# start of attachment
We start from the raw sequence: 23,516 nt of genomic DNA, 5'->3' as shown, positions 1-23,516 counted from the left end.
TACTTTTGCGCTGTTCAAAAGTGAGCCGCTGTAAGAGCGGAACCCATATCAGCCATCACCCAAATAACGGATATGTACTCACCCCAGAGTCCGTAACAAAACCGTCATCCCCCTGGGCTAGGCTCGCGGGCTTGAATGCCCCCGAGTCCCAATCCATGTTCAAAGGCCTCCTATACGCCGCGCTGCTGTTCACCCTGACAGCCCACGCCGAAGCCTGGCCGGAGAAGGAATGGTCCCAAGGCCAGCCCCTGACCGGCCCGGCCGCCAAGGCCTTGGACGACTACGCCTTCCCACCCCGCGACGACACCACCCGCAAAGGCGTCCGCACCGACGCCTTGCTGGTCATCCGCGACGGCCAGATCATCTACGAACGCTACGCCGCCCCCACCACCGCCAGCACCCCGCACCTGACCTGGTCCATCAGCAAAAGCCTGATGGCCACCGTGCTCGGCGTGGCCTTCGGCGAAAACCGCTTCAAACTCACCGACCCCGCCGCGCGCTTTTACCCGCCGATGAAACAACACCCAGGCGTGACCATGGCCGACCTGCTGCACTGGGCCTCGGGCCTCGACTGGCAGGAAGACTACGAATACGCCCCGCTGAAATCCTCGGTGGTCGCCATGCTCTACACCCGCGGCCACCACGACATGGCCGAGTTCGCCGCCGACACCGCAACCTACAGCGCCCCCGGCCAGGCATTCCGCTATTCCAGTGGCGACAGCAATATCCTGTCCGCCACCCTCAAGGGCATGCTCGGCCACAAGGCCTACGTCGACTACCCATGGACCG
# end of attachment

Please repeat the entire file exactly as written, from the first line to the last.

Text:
We start from the raw sequence: 23,516 nt of genomic DNA, 5'->3' as shown, positions 1-23,516 counted from the left end.
TACTTTTGCGCTGTTCAAAAGTGAGCCGCTGTAAGAGCGGAACCCATATCAGCCATCACCCAAATAACGGATATGTACTCACCCCAGAGTCCGTAACAAAACCGTCATCCCCCTGGGCTAGGCTCGCGGGCTTGAATGCCCCCGAGTCCCAATCCATGTTCAAAGGCCTCCTATACGCCGCGCTGCTGTTCACCCTGACAGCCCACGCCGAAGCCTGGCCGGAGAAGGAATGGTCCCAAGGCCAGCCCCTGACCGGCCCGGCCGCCAAGGCCTTGGACGACTACGCCTTCCCACCCCGCGACGACACCACCCGCAAAGGCGTCCGCACCGACGCCTTGCTGGTCATCCGCGACGGCCAGATCATCTACGAACGCTACGCCGCCCCCACCACCGCCAGCACCCCGCACCTGACCTGGTCCATCAGCAAAAGCCTGATGGCCACCGTGCTCGGCGTGGCCTTCGGCGAAAACCGCTTCAAACTCACCGACCCCGCCGCGCGCTTTTACCCGCCGATGAAACAACACCCAGGCGTGACCATGGCCGACCTGCTGCACTGGGCCTCGGGCCTCGACTGGCAGGAAGACTACGAATACGCCCCGCTGAAATCCTCGGTGGTCGCCATGCTCTACACCCGCGGCCACCACGACATGGCCGAGTTCGCCGCCGACACCGCAACCTACAGCGCCCCCGGCCAGGCATTCCGCTATTCCAGTGGCGACAGCAATATCCTGTCCGCCACCCTCAAGGGCATGCTCGGCCACAAGGCCTACGTCGACTACCCATGGACCG